Arguably more gripping are the imaginary milestones of the quarter hour, the half-past, the quarter-to. There’s anticipation in the air at 08:56. And then the hour arrives, passes, the next one on the horizon.

Christian Marclay, The Clock, 2010

Beneath all the famous faces caught mid-scene, this numbers game is the real narrative that holds Marclay’s film together. But it is hollow. Watch The Clock for long enough and, all of a sudden, you’ll realise that you are watching sand. You are watching a circle. You are watching nothing at all.

The Surrealists loved a line by the 19th-Century French poet, the Comte de Lautréamont, describing a boy ‘as beautiful as the chance encounter between a sewing machine and an umbrella on an operating table’. This clash of images will be familiar to watchers of The Clock. With its skeleton of calculated clock faces, the artwork is draped with absurd juxtapositions, placed beside each other only because they follow on in fictional time, rendered real. Laurel and Hardy at 14:19. Crocodile Dundee at 14:20. The whole of cinema is pressed into a shared continuity, with Marclay’s clever use of sound bleeding one scene into another.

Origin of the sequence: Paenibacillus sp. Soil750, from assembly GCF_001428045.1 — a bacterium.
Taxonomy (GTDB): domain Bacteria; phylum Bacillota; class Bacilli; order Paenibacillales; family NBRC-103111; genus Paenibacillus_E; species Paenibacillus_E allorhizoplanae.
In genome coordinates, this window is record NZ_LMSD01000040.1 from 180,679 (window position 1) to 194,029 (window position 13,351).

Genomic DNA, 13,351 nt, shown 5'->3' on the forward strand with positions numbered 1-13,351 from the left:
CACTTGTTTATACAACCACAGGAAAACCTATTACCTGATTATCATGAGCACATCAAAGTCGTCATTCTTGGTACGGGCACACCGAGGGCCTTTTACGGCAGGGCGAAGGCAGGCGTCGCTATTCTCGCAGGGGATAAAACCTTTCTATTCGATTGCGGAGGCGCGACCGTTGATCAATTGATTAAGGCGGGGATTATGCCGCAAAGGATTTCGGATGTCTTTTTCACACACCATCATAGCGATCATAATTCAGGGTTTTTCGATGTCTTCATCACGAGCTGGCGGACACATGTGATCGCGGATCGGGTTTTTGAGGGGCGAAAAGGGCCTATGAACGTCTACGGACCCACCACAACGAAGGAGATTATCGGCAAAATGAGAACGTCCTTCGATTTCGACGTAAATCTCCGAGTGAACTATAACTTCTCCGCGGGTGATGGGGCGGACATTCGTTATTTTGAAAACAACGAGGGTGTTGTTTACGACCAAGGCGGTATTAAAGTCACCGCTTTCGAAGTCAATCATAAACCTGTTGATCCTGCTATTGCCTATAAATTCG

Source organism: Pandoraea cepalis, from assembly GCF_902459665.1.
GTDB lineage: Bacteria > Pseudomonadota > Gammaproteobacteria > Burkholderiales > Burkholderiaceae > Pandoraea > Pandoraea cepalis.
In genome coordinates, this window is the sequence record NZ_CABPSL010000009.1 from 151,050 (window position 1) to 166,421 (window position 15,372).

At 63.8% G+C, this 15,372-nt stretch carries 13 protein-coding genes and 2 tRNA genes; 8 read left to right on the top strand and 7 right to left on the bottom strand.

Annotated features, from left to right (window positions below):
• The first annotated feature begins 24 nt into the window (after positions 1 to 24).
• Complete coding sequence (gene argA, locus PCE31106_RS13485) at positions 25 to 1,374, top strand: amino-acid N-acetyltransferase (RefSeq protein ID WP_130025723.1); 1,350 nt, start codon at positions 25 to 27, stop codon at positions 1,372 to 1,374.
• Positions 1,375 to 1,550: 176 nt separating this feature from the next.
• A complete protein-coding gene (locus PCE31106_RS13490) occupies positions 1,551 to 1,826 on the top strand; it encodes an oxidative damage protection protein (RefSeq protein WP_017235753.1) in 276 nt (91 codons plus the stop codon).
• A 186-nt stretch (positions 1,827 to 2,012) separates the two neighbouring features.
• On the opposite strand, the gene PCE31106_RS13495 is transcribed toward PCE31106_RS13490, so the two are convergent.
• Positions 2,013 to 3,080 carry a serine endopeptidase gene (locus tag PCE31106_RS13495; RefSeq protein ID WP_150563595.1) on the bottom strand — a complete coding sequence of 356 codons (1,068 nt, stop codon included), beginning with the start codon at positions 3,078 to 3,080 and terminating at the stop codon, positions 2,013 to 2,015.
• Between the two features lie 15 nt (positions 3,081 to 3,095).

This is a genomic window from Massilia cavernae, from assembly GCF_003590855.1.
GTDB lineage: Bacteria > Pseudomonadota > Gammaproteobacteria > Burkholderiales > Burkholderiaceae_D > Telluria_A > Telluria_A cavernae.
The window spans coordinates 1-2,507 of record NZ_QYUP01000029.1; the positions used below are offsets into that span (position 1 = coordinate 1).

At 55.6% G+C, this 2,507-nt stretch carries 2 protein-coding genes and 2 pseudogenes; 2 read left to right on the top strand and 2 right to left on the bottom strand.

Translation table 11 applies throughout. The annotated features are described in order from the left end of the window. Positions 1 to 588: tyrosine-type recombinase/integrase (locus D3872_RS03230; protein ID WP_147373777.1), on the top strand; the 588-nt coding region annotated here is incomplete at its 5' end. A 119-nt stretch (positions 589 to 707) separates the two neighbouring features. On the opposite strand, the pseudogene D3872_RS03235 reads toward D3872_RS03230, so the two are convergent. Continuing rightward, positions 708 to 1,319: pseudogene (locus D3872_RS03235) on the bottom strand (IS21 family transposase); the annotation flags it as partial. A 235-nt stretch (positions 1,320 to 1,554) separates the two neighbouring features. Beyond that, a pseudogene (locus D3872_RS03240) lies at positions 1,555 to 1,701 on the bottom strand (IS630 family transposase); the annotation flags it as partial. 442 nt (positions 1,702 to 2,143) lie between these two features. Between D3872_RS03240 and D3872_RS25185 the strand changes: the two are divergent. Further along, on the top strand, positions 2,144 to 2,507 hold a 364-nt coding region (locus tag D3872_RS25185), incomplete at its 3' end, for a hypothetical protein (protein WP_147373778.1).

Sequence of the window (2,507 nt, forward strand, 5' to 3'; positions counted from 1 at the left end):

Between it all, there are motifs of burning cigarettes, melting candles, skulls. Lots of ticking, naturally. The Clock is a memento mori of half-remembered movies. ‘It is a work that never gets old,’ says Moran. ‘Like a great painting, you can sit in front of it for hours and see something new every time.’

But the truth is it does get old. The dizzying scale of The Clock may seem infinite, but it is contained in the tightest structure there is. There is no escaping the tyranny of one minute following the next, no matter if you’re in the Wild West, or a penthouse in Manhattan, or an English office; no matter if you’re fighting crime, making love, falling asleep, waking up. The artwork gets older, hour by hour, just like the people watching it.

Then, on the stroke of midnight, after Big Ben has exploded in a bloom of orange, there is a brief moment of timelessness. 00:00. It lingers for a minute, before the numbers start to climb once more.